As a general rule, in any system, no one user has access to everything. That’s more-or-less restricted to IT admins or perhaps a company-wide director. Enabling different sets of permissions isn’t just about hiding sensitive information from certain employees either, though it can certainly be used in that way. It’s about eliminating superfluous information.
John in Marketing doesn’t need access to accounting reports. If he wants to find something in SharePoint, eliminating the irrelevant results makes his job much easier. In a way, this is what permissions is doing.
What is Permissions Inheritance?
SharePoint works as a hierarchical system. Each site exists within a site collection, which is a group of sites under a top-level site (the root site). Every created site inherits the permission settings of the root site. Following this pattern, lists and libraries inherit the permissions from the site that they belong to.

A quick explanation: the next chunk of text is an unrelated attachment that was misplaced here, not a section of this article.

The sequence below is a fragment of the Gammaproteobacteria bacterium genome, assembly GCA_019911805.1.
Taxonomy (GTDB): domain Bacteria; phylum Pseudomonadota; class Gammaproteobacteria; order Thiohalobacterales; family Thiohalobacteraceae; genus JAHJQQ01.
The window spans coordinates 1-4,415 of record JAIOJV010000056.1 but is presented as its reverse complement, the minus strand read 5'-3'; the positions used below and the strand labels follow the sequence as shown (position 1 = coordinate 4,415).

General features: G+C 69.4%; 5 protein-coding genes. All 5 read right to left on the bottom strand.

If you are the site owner, you can change the permission settings for the site, and you can change the permission settings for the list or library. If you have control of a list or library, you can also stop permissions inheritance for a specific item (this is called object-level permission).
Centralised Permission Control
To understand what we mean by centralised permission control, we need to cover how permission levels are assigned to users. A SharePoint group is a set of users who all have the same permission level. Every SharePoint team site automatically has three groups (Owners, Members and Visitors). These groups can create/edit, contribute, or read-only, in that order.
If you’re using something like OneDrive, you have to assign permissions individually. You have to go to your file, and manually share access with every single user. If you need to share with a larger number of people, this gets tedious very quickly. And if you need to change or revoke access later on, it becomes complicated to keep track of who has access to what file.
Using these SharePoint groups means you can quickly and conveniently assign the same permission level to multiple users. Everything they can access is contained within the same library or site. If you need to revoke access, you don’t need to mess with every single file. You can just remove that user from the group. Voila! Centralised control. It makes things much easier.